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Let $G$ a compact connected Lie group. Then, the exponential map $\exp: LG \rightarrow G$ is surjective. (where $LG$ is the Lie Algebra of $G$).

$\textbf{Proof:}$ For any torus $T' \subset G$ we have that $\exp: LT' \rightarrow T'$ is surjective. So we have that \begin{align} T = \text{im}(\exp: LT \rightarrow T) \subset \text{im}(\exp: LG \rightarrow G) \end{align} Let $g \in G$. Then it exists a (maximal) torus $T \subset G$ such that $g \in T$, so we have that $g \in \text{im}(\exp)$ and hence surjectivity. $ \, \, \, _\blacksquare$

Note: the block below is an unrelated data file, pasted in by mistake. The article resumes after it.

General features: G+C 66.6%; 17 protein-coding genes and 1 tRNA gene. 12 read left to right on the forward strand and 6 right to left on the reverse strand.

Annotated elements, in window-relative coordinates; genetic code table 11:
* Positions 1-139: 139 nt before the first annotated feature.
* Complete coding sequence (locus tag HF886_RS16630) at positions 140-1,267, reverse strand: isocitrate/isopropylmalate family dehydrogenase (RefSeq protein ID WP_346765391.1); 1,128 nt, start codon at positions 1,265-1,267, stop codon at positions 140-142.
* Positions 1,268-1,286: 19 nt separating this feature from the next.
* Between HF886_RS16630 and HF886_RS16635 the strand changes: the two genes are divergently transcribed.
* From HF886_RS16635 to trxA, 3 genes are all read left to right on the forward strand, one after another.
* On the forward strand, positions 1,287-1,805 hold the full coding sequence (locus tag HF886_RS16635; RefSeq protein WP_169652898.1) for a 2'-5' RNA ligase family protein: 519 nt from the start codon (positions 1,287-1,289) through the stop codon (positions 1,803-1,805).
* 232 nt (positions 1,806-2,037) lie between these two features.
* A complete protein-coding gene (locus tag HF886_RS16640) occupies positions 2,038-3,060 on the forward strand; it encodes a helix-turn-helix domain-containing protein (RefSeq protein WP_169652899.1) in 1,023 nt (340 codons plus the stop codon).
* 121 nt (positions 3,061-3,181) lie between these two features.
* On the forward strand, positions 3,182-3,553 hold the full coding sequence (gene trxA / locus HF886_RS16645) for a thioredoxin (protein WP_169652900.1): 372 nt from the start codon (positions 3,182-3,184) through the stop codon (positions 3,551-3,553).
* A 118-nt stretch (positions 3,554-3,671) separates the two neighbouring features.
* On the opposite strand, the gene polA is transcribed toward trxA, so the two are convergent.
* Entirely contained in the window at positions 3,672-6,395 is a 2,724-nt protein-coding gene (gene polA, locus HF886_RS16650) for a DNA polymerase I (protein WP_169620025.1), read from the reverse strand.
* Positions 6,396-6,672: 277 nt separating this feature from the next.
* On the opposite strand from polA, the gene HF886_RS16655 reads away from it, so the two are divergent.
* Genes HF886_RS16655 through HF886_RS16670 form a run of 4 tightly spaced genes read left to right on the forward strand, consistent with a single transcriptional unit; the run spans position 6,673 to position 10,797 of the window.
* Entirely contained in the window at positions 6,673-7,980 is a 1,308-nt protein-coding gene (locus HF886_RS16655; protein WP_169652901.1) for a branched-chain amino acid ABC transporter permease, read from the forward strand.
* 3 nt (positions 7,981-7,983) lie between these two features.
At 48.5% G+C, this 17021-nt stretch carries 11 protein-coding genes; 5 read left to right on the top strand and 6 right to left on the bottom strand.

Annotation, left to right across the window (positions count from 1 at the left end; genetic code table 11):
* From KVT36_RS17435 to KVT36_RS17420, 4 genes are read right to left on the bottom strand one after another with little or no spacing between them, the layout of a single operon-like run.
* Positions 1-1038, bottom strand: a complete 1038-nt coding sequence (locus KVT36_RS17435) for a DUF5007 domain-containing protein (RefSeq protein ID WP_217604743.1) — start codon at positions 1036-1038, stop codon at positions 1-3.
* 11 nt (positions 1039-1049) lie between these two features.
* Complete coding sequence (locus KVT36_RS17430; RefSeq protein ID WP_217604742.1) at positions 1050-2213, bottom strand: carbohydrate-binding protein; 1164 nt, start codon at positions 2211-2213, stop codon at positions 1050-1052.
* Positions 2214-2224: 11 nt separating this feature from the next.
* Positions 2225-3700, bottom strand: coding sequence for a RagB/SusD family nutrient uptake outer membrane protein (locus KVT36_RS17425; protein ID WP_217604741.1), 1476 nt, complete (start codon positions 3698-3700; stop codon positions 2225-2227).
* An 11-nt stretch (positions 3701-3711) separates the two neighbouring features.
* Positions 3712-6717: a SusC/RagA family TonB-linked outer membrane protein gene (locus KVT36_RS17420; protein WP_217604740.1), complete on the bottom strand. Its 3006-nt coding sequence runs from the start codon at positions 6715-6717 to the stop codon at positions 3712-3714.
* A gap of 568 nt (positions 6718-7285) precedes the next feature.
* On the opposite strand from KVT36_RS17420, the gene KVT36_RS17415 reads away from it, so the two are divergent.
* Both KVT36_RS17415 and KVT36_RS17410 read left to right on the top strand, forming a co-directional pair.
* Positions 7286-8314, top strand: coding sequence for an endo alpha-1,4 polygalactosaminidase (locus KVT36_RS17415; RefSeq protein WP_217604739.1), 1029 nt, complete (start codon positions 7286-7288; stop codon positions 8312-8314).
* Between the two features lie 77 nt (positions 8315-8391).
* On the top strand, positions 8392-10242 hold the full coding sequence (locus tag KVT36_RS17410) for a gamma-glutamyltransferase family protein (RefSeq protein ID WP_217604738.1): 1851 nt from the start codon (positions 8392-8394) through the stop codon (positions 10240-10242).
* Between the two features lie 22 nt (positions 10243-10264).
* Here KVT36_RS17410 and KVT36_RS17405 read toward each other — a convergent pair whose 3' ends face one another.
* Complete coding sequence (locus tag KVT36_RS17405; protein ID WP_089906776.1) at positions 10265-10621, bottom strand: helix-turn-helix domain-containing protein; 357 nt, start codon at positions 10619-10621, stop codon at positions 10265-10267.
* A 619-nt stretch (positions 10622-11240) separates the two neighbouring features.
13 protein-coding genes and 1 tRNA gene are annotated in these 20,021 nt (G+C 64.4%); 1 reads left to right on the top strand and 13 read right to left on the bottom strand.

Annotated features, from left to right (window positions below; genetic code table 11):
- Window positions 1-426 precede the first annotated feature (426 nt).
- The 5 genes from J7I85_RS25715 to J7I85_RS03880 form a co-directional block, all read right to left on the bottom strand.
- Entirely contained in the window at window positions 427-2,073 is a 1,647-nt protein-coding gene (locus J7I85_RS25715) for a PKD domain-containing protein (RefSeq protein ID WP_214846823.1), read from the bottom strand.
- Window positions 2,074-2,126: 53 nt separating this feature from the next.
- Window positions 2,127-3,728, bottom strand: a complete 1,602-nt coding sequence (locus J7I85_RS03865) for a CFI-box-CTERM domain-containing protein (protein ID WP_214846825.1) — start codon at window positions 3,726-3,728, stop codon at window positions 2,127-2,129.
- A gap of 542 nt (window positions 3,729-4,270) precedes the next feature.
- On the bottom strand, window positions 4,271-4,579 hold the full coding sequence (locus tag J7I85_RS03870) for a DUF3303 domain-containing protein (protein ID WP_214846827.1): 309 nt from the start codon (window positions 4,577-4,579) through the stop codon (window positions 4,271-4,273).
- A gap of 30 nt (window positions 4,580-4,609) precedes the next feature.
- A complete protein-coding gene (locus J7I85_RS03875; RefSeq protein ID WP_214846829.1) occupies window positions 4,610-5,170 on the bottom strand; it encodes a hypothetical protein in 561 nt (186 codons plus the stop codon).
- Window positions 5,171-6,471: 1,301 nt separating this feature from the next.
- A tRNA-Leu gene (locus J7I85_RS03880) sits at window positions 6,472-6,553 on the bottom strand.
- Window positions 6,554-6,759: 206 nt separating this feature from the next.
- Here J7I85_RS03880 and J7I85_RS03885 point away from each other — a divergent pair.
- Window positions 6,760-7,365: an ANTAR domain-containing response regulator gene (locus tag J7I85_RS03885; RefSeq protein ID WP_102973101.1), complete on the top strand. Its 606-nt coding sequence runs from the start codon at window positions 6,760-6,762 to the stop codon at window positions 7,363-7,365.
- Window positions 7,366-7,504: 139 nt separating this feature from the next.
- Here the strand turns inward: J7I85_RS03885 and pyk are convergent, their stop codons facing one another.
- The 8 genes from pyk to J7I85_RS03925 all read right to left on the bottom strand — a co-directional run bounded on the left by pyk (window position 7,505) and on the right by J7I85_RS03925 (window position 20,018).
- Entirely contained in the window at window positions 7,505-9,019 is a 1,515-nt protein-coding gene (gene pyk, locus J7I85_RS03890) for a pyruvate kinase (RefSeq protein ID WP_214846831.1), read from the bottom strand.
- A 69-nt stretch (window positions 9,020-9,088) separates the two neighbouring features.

I have some problem to understand how can we say directly that for any torus the exponential map is surjective.

Any suggestions? Thanks in advance!

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An $n$-dimensional torus is a commutative Lie group whose Lie algebra is $\mathbb{R}^n$. Consider $e_1,...,e_n$ a basis of $\mathbb{R}^n$, and $\Gamma$ the commutative group generated by $e_1,...,e_n$, $T$ is the quotient $\mathbb{R}^n/\Gamma$. The neutral of $T$ is $p(0)$, and for every $u\in\mathbb{R}^n$, $exp_0(tu)=p(tu)$ where $p$ is the quotient map $\mathbb{R}^n\rightarrow T$. Thus the exponential is just the quotient map $p$.

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